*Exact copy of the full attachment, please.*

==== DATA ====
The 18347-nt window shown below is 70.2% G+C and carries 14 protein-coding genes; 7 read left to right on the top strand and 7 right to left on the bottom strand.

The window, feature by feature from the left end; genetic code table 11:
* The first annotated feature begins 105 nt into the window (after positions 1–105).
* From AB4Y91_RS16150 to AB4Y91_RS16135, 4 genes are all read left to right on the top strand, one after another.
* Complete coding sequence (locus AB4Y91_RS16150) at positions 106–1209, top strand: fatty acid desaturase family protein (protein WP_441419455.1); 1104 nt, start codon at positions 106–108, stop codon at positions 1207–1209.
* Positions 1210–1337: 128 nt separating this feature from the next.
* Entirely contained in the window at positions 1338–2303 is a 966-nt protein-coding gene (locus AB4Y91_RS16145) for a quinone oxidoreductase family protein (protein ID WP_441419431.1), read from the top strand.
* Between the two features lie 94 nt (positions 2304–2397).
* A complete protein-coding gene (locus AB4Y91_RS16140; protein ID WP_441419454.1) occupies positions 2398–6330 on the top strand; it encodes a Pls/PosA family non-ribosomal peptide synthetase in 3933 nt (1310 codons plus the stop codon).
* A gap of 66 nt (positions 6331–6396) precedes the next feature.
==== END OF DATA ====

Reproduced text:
The 18347-nt window shown below is 70.2% G+C and carries 14 protein-coding genes; 7 read left to right on the top strand and 7 right to left on the bottom strand.

The window, feature by feature from the left end; genetic code table 11:
* The first annotated feature begins 105 nt into the window (after positions 1–105).
* From AB4Y91_RS16150 to AB4Y91_RS16135, 4 genes are all read left to right on the top strand, one after another.
* Complete coding sequence (locus AB4Y91_RS16150) at positions 106–1209, top strand: fatty acid desaturase family protein (protein WP_441419455.1); 1104 nt, start codon at positions 106–108, stop codon at positions 1207–1209.
* Positions 1210–1337: 128 nt separating this feature from the next.
* Entirely contained in the window at positions 1338–2303 is a 966-nt protein-coding gene (locus AB4Y91_RS16145) for a quinone oxidoreductase family protein (protein ID WP_441419431.1), read from the top strand.
* Between the two features lie 94 nt (positions 2304–2397).
* A complete protein-coding gene (locus AB4Y91_RS16140; protein ID WP_441419454.1) occupies positions 2398–6330 on the top strand; it encodes a Pls/PosA family non-ribosomal peptide synthetase in 3933 nt (1310 codons plus the stop codon).
* A gap of 66 nt (positions 6331–6396) precedes the next feature.